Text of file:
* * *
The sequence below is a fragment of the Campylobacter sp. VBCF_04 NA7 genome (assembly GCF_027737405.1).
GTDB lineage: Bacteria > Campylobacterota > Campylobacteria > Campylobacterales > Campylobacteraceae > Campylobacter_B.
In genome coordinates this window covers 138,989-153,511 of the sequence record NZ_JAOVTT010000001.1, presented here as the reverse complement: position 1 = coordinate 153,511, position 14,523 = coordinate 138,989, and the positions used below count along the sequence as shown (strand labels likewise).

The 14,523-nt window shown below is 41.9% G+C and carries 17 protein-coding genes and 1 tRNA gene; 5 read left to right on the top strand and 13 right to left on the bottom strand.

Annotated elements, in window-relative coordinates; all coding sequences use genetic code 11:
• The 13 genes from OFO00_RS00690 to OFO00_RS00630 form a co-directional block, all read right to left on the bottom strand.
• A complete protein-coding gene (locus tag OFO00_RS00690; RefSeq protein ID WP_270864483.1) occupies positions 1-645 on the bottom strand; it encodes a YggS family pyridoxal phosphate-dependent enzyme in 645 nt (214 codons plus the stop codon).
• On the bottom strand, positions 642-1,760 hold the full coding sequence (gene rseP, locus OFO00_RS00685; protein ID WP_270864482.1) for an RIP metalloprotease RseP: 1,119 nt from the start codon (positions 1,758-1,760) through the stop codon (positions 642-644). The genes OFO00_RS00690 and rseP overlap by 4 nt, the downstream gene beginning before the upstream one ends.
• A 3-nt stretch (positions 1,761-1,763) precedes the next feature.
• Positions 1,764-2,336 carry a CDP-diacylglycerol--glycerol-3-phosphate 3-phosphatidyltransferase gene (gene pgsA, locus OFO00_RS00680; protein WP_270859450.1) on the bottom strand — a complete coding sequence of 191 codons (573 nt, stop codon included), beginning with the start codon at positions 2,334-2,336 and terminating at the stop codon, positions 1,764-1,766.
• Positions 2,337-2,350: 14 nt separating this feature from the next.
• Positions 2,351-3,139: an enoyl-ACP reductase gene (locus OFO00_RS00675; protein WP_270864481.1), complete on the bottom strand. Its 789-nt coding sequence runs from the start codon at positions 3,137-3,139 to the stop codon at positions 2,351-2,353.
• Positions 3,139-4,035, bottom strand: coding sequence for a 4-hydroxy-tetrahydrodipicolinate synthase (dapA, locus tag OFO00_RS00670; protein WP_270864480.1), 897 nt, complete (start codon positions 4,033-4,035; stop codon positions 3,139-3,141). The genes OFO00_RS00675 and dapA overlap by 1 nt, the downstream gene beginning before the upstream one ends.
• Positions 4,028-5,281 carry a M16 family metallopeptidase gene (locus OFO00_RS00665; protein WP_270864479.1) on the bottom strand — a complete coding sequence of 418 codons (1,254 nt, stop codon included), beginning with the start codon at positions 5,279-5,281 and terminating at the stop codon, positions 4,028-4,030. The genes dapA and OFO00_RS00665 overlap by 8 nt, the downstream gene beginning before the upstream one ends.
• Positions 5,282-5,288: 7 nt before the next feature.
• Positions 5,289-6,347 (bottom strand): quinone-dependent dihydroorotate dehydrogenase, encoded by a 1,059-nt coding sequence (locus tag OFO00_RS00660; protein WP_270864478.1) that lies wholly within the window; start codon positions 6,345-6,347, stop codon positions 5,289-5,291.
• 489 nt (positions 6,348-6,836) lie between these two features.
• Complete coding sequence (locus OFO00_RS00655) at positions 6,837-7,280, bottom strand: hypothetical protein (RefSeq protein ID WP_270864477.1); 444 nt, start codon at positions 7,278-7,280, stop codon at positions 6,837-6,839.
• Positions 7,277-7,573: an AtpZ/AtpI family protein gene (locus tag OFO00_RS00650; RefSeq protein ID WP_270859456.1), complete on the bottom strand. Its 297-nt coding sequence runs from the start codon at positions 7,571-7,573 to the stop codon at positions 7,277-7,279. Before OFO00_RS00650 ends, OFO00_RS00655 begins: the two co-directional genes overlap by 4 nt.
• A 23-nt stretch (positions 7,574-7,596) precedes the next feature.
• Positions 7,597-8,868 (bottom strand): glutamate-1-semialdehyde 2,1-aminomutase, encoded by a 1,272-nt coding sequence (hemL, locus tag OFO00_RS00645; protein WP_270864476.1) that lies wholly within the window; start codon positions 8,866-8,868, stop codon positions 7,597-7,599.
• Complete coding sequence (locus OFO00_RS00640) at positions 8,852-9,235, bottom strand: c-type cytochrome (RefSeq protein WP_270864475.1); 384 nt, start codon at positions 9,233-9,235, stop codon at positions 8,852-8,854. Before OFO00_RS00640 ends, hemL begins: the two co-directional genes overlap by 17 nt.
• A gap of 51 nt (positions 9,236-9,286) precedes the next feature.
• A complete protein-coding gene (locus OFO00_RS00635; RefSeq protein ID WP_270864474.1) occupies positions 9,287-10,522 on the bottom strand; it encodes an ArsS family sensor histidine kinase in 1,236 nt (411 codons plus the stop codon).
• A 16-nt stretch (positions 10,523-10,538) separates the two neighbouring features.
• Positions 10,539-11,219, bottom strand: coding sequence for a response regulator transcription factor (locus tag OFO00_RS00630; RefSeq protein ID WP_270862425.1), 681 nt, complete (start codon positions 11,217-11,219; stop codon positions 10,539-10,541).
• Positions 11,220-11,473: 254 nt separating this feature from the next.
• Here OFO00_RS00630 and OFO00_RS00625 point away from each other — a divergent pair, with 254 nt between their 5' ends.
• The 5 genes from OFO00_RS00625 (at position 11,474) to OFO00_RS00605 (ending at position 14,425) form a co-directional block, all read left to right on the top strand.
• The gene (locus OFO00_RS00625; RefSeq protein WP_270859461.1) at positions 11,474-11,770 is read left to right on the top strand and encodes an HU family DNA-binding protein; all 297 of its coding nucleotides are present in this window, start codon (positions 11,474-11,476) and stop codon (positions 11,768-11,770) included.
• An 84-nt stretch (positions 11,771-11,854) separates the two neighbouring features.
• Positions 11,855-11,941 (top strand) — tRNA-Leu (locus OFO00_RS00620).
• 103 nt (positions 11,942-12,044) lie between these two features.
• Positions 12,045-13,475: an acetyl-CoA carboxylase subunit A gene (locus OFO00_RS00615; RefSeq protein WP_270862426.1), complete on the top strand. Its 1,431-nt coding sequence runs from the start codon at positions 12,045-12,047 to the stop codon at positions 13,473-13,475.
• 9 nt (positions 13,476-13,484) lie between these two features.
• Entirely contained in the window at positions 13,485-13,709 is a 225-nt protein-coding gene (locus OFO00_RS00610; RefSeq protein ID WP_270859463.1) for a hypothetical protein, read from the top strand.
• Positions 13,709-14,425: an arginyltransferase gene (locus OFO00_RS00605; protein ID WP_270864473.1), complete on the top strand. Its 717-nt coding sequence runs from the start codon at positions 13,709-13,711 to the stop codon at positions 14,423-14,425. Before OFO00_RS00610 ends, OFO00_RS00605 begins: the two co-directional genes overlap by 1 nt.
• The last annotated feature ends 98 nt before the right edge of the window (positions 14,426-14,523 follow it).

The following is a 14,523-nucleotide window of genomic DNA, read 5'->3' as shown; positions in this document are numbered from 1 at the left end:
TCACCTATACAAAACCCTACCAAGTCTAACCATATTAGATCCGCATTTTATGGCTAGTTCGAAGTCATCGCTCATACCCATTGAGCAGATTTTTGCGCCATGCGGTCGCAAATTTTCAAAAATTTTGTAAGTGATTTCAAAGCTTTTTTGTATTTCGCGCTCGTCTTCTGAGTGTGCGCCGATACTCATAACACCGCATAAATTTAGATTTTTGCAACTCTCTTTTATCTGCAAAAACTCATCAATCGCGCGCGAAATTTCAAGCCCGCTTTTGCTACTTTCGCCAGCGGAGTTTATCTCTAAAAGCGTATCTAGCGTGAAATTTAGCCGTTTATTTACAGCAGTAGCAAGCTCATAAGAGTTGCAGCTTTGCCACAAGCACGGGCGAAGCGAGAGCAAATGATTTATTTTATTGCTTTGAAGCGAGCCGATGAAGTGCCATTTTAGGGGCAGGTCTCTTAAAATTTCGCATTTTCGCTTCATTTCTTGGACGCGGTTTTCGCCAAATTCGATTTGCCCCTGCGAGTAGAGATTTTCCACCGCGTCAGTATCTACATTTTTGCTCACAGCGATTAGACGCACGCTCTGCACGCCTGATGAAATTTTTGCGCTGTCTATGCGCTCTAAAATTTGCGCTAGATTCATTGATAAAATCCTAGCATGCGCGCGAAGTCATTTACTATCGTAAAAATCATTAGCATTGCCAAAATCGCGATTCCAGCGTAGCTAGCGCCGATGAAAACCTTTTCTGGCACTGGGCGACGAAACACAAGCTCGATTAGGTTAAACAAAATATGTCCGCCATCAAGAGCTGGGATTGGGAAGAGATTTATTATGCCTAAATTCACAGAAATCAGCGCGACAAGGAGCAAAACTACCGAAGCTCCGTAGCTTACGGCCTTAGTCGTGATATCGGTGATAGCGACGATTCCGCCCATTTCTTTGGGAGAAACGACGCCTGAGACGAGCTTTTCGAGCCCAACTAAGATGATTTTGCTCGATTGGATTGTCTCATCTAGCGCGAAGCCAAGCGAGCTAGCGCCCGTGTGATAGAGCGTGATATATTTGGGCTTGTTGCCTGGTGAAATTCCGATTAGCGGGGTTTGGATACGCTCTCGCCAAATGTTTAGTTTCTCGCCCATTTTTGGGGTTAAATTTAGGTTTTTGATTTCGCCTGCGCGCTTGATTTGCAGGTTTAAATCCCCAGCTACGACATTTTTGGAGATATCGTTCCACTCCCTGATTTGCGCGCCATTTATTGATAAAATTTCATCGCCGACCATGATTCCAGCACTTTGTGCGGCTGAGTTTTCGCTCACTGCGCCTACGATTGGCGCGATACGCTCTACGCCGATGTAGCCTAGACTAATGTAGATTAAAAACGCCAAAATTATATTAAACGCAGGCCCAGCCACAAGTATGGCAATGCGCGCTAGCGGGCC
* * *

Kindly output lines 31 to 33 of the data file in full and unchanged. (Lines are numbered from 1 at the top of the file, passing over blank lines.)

• An 84-nt stretch (positions 11,771-11,854) separates the two neighbouring features.
• Positions 11,855-11,941 (top strand) — tRNA-Leu (locus OFO00_RS00620).
• 103 nt (positions 11,942-12,044) lie between these two features.